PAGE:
Public and academic discussions on the end of diseases are abundant in the midst of recent epidemic crises. Faltering vaccination rates have seen old diseases, like measles and whooping cough resurface to epidemic proportions in the Global North. Several global epidemic crises, such as the swine flu and ebola, have prompted international organizations, local governments, pharmaceutical companies, research institutions and individuals to respond in manifold ways with the aim of controlling and eventually ending epidemic diseases. Ending diseases for good have been the goal of several eradication campaigns over the 20th century and are the focus of global projects such as the polio eradication initiative, spearheaded by the a public-private partnership including the WHO, the CDC, UNICEF, the Rotary and the Bill and Melinda Gates Foundation.
In his now classic article ‘What is an epidemic?’, Charles Rosenberg pointed out that epidemics as social phenomena work with a particular dramaturgic form of increasing tension, crisis and eventual closure. Scholarly analysis, historical or contemporary, has tended to follow this narrative, focusing on prevention, outbreaks, epidemic crises, upheaval, and the end of disease. What happens after the end is more often than not left to epilogues, or addressed only in relation to a new, emerging disease on the cusp of crisis. Yet, diseases are often imprinted on the bodies of survivors, societies and cultures. Epidemics may change economic structures, social interaction, shape practices of international intervention and attitudes towards healthcare. In some cases, the proclaimed end of a disease leaves individuals or whole societies and states without resources previously guaranteed by the perceived epidemic threat. In others, the action of looking back after the end creates space for making moral judgements on individuals, societies, governments and international organizations.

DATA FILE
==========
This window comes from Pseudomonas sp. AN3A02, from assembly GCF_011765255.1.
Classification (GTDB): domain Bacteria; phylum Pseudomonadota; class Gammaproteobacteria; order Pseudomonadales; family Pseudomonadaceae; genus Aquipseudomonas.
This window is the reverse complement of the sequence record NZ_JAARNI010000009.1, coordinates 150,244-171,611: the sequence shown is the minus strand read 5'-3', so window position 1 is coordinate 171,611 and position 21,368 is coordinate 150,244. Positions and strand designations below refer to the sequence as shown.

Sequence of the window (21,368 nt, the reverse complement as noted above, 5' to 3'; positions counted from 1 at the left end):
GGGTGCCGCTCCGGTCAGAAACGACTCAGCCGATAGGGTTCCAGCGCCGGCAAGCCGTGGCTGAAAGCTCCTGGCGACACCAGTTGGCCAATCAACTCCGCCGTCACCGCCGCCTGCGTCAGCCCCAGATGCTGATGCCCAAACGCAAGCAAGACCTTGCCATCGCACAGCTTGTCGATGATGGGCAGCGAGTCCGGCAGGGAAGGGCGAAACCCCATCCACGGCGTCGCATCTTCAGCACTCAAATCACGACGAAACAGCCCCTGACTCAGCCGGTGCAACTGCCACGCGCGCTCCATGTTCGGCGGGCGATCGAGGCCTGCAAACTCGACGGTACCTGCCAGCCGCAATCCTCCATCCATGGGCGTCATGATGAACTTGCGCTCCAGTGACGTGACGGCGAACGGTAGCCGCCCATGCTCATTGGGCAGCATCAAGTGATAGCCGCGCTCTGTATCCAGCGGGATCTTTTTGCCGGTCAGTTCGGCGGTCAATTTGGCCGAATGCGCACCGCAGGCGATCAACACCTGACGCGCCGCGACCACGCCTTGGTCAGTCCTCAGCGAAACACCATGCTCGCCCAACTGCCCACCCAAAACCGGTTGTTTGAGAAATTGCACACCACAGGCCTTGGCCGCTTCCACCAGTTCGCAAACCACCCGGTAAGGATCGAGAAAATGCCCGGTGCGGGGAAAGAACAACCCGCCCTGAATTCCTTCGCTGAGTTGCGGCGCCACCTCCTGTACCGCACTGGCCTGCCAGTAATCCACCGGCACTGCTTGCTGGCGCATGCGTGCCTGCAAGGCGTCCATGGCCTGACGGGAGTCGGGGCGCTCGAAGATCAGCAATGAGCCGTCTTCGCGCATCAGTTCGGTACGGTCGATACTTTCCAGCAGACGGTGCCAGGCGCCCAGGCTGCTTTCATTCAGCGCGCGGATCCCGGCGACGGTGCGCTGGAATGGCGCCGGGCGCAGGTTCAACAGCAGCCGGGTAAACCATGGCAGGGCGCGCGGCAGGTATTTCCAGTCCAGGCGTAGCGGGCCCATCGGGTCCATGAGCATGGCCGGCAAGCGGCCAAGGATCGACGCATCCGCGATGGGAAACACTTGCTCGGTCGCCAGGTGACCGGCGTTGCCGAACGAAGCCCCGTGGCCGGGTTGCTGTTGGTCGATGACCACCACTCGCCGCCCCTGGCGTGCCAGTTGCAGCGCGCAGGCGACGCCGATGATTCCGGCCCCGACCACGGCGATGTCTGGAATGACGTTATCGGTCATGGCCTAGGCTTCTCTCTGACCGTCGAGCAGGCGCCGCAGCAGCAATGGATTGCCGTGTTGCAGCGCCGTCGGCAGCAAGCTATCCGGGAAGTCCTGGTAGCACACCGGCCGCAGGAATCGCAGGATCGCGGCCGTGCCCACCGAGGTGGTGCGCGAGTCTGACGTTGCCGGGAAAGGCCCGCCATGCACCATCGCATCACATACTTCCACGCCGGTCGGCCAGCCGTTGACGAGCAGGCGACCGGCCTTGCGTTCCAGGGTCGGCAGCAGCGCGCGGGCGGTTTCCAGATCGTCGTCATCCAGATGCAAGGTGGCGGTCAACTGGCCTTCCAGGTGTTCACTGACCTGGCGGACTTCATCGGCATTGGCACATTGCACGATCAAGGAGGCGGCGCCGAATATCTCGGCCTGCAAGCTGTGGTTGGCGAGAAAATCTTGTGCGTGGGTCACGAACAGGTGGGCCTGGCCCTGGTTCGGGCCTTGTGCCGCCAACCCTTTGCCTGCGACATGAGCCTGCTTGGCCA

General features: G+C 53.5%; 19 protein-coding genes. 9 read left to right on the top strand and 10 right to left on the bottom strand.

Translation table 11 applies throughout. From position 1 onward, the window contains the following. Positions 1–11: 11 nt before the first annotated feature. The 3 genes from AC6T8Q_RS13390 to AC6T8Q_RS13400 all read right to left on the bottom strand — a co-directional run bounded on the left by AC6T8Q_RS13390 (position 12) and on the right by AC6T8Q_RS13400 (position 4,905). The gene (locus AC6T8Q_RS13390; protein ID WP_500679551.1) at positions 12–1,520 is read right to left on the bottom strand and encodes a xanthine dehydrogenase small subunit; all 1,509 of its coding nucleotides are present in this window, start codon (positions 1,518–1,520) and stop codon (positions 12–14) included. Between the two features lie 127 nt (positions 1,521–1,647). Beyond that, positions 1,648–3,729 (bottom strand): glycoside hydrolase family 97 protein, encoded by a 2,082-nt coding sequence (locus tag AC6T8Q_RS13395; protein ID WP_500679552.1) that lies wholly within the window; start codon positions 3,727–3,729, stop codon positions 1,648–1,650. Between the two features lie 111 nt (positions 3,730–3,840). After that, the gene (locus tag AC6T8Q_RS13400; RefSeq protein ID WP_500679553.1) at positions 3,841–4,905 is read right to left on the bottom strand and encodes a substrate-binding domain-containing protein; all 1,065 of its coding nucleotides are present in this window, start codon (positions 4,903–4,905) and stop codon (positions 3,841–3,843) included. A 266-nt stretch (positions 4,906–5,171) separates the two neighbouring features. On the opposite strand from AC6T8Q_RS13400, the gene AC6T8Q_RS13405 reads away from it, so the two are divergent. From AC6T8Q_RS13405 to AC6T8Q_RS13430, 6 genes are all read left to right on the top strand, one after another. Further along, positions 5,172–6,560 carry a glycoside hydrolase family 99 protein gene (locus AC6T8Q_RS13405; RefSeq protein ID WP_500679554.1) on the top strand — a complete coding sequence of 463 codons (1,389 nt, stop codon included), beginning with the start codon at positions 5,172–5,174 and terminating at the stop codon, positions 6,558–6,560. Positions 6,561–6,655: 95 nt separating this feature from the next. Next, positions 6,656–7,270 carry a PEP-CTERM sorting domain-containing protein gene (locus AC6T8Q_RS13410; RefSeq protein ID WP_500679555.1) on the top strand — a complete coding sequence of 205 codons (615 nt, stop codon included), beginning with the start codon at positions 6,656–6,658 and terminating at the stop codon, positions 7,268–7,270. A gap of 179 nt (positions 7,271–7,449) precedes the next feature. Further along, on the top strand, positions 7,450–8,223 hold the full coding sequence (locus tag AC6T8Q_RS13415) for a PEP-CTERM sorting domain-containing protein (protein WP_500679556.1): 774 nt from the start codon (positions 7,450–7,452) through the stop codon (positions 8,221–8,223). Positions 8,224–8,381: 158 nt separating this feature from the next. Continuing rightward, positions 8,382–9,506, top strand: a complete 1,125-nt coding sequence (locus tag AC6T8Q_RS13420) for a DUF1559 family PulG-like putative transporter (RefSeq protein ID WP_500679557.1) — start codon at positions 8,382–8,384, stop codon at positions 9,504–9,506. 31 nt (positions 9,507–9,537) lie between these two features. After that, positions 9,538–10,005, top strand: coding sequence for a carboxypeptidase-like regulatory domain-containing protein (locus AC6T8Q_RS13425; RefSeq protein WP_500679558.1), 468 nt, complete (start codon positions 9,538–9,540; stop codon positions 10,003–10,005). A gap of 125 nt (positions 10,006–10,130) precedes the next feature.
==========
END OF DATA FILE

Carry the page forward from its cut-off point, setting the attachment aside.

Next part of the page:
This conference , to be held on Thursday 26 – Friday 27 May 2016, brings together historians of medicine and global public health, anthropologists and sociologists with policy makers to think past the conventional narrative curve of epidemics and disease in general. Proposals that address one or several of the following questions are particularly welcome:
- How do states, societies and international organizations prepare for the end of a disease? Do they prepare at all?
- What happens to the disease itself after the end?
- What are the lasting consequences of epidemic diseases that linger on after the end?
- What happens when a disease makes a comeback?
- Who and when decides if a disease is over? Where and for whom do diseases end and who is excluded/forgotten?
- How does the action of determining the “end” of an epidemic (e.g. ebola, polio, etc.) affect those involved: those who fear, those who prepare, those who cure, those who survive?
- What happens if the end of a disease fails to arrive?
Deadline to submit abstracts up to 300 words is Tuesday 1 December, 2015.
Please send abstracts and any queries to Dora Vargha: firstname.lastname@example.org
For more information about the Reluctant Internationalists project, visit: The Reluctant Internationalists
Picture Credit: Wellcome Library, London. Edward Jenner, vaccinating his young child, held by Mrs Jenner; a maid rolls up her sleeve, a man stands outside holding a cow. Coloured engraving by C. Manigaud after E Hamman.Coloured engraving late 19th century? By: E. J. C. Hamman after: C. Manigaud